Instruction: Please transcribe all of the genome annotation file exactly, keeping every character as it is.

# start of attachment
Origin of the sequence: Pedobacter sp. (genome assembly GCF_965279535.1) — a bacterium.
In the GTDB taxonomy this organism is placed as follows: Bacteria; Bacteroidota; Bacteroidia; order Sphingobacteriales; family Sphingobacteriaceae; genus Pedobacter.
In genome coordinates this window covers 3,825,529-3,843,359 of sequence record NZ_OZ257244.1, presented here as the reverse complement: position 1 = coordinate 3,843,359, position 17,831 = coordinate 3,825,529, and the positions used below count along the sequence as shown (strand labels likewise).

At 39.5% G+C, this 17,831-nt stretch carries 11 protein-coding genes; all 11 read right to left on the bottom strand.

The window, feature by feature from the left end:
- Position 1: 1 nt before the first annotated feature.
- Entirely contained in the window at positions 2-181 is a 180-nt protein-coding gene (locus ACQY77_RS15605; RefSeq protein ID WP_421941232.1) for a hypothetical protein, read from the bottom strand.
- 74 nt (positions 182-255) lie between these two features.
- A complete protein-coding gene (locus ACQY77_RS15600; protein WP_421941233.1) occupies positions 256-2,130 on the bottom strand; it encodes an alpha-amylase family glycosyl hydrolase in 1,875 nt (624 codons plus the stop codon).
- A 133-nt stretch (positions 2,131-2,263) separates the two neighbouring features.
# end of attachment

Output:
Origin of the sequence: Pedobacter sp. (genome assembly GCF_965279535.1) — a bacterium.
In the GTDB taxonomy this organism is placed as follows: Bacteria; Bacteroidota; Bacteroidia; order Sphingobacteriales; family Sphingobacteriaceae; genus Pedobacter.
In genome coordinates this window covers 3,825,529-3,843,359 of sequence record NZ_OZ257244.1, presented here as the reverse complement: position 1 = coordinate 3,843,359, position 17,831 = coordinate 3,825,529, and the positions used below count along the sequence as shown (strand labels likewise).

At 39.5% G+C, this 17,831-nt stretch carries 11 protein-coding genes; all 11 read right to left on the bottom strand.

The window, feature by feature from the left end:
- Position 1: 1 nt before the first annotated feature.
- Entirely contained in the window at positions 2-181 is a 180-nt protein-coding gene (locus ACQY77_RS15605; RefSeq protein ID WP_421941232.1) for a hypothetical protein, read from the bottom strand.
- 74 nt (positions 182-255) lie between these two features.
- A complete protein-coding gene (locus ACQY77_RS15600; protein WP_421941233.1) occupies positions 256-2,130 on the bottom strand; it encodes an alpha-amylase family glycosyl hydrolase in 1,875 nt (624 codons plus the stop codon).
- A 133-nt stretch (positions 2,131-2,263) separates the two neighbouring features.